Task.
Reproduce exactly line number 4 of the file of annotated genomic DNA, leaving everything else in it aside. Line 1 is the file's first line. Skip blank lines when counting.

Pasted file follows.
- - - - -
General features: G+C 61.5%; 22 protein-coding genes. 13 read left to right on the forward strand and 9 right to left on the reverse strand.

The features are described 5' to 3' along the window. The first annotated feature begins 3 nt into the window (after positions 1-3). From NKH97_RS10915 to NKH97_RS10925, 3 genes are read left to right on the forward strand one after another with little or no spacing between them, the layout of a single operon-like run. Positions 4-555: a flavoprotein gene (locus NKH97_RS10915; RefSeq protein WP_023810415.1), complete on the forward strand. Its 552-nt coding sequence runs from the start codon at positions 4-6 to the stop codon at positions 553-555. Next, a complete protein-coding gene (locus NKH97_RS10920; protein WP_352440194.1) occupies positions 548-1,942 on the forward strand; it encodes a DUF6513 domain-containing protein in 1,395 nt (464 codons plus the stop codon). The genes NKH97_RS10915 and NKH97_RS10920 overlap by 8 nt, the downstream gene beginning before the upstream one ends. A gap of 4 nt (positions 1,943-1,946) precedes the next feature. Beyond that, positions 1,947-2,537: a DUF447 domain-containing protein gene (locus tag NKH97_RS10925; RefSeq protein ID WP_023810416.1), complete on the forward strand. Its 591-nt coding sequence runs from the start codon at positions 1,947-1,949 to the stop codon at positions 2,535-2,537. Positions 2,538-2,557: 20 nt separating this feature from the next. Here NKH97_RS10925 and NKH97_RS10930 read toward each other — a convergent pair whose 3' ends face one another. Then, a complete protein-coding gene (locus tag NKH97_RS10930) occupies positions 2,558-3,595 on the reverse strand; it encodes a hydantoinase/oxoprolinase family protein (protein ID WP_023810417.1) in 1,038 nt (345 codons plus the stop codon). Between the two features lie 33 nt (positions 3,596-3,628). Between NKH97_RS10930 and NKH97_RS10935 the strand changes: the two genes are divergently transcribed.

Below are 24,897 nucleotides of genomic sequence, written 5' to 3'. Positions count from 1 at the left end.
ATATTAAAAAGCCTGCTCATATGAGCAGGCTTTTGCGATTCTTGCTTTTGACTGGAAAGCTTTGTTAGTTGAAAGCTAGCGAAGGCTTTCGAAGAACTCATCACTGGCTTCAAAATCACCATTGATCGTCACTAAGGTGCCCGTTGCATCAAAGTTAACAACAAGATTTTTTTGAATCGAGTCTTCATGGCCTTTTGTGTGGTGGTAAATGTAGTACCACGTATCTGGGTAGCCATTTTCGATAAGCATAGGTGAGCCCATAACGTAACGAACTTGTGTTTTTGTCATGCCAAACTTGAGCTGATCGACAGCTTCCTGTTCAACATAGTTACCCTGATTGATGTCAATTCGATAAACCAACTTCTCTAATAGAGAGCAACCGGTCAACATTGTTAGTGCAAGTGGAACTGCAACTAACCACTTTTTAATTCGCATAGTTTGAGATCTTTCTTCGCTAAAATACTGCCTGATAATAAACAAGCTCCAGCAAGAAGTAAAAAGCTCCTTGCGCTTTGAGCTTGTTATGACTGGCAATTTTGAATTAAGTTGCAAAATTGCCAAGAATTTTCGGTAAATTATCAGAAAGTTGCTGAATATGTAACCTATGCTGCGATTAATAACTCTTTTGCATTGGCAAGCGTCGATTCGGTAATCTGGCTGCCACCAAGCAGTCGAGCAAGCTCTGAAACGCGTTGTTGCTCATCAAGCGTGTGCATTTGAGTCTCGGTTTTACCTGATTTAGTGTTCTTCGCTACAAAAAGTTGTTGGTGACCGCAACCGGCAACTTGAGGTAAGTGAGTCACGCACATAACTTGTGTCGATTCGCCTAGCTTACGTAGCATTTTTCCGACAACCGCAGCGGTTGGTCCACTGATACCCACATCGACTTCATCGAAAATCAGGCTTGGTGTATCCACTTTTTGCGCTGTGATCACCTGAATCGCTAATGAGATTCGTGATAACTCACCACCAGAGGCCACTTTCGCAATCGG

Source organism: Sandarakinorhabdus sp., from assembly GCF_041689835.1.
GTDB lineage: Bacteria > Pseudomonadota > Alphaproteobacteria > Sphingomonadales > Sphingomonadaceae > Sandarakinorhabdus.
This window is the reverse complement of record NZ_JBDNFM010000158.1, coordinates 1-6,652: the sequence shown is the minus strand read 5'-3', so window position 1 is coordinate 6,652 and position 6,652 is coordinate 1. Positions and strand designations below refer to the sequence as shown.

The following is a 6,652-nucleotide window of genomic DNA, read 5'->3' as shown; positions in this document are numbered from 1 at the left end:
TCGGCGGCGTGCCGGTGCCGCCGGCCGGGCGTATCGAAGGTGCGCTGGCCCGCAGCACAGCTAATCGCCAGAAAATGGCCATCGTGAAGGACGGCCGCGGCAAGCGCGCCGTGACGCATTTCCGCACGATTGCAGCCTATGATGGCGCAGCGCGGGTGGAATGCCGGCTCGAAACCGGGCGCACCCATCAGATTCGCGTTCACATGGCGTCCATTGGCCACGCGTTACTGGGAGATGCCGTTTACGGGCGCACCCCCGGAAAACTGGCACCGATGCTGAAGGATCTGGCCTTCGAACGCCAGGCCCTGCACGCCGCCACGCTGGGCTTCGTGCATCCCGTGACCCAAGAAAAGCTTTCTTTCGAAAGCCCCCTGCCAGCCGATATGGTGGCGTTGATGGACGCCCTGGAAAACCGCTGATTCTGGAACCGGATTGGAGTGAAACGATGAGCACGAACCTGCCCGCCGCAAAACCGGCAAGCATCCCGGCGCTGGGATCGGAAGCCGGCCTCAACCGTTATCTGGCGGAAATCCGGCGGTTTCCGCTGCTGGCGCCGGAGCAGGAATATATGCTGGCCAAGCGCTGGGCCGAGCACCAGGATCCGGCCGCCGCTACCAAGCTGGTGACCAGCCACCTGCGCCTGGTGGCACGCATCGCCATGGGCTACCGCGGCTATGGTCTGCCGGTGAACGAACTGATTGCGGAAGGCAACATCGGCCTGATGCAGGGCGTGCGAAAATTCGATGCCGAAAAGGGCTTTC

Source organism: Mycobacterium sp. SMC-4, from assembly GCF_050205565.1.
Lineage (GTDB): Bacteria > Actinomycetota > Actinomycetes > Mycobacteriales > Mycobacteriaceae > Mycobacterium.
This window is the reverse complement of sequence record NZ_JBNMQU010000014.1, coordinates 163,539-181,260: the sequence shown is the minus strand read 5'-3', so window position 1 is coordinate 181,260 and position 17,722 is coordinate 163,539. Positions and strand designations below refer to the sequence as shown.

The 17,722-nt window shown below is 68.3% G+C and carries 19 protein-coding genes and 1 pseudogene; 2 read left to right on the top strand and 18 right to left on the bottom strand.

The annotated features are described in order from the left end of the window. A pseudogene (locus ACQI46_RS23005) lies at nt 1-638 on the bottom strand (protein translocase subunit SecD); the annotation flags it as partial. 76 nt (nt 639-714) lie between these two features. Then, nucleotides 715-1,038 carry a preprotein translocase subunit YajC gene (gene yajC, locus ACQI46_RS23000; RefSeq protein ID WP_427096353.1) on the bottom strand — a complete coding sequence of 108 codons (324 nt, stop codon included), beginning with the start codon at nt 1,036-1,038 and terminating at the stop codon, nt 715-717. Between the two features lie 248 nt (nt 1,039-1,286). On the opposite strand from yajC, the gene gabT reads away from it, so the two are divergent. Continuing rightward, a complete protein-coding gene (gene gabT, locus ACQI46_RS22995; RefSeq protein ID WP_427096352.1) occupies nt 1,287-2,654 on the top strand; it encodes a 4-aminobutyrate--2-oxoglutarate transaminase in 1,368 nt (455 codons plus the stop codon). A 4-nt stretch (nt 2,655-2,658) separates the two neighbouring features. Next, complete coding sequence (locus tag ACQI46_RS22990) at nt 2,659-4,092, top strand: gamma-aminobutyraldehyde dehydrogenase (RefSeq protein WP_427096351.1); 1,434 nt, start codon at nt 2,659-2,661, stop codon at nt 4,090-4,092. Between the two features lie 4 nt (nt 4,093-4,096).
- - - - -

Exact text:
ATATTAAAAAGCCTGCTCATATGAGCAGGCTTTTGCGATTCTTGCTTTTGACTGGAAAGCTTTGTTAGTTGAAAGCTAGCGAAGGCTTTCGAAGAACTCATCACTGGCTTCAAAATCACCATTGATCGTCACTAAGGTGCCCGTTGCATCAAAGTTAACAACAAGATTTTTTTGAATCGAGTCTTCATGGCCTTTTGTGTGGTGGTAAATGTAGTACCACGTATCTGGGTAGCCATTTTCGATAAGCATAGGTGAGCCCATAACGTAACGAACTTGTGTTTTTGTCATGCCAAACTTGAGCTGATCGACAGCTTCCTGTTCAACATAGTTACCCTGATTGATGTCAATTCGATAAACCAACTTCTCTAATAGAGAGCAACCGGTCAACATTGTTAGTGCAAGTGGAACTGCAACTAACCACTTTTTAATTCGCATAGTTTGAGATCTTTCTTCGCTAAAATACTGCCTGATAATAAACAAGCTCCAGCAAGAAGTAAAAAGCTCCTTGCGCTTTGAGCTTGTTATGACTGGCAATTTTGAATTAAGTTGCAAAATTGCCAAGAATTTTCGGTAAATTATCAGAAAGTTGCTGAATATGTAACCTATGCTGCGATTAATAACTCTTTTGCATTGGCAAGCGTCGATTCGGTAATCTGGCTGCCACCAAGCAGTCGAGCAAGCTCTGAAACGCGTTGTTGCTCATCAAGCGTGTGCATTTGAGTCTCGGTTTTACCTGATTTAGTGTTCTTCGCTACAAAAAGTTGTTGGTGACCGCAACCGGCAACTTGAGGTAAGTGAGTCACGCACATAACTTGTGTCGATTCGCCTAGCTTACGTAGCATTTTTCCGACAACCGCAGCGGTTGGTCCACTGATACCCACATCGACTTCATCGAAAATCAGGCTTGGTGTATCCACTTTTTGCGCTGTGATCACCTGAATCGCTAATGAGATTCGTGATAACTCACCACCAGAGGCCACTTTCGCAATCGG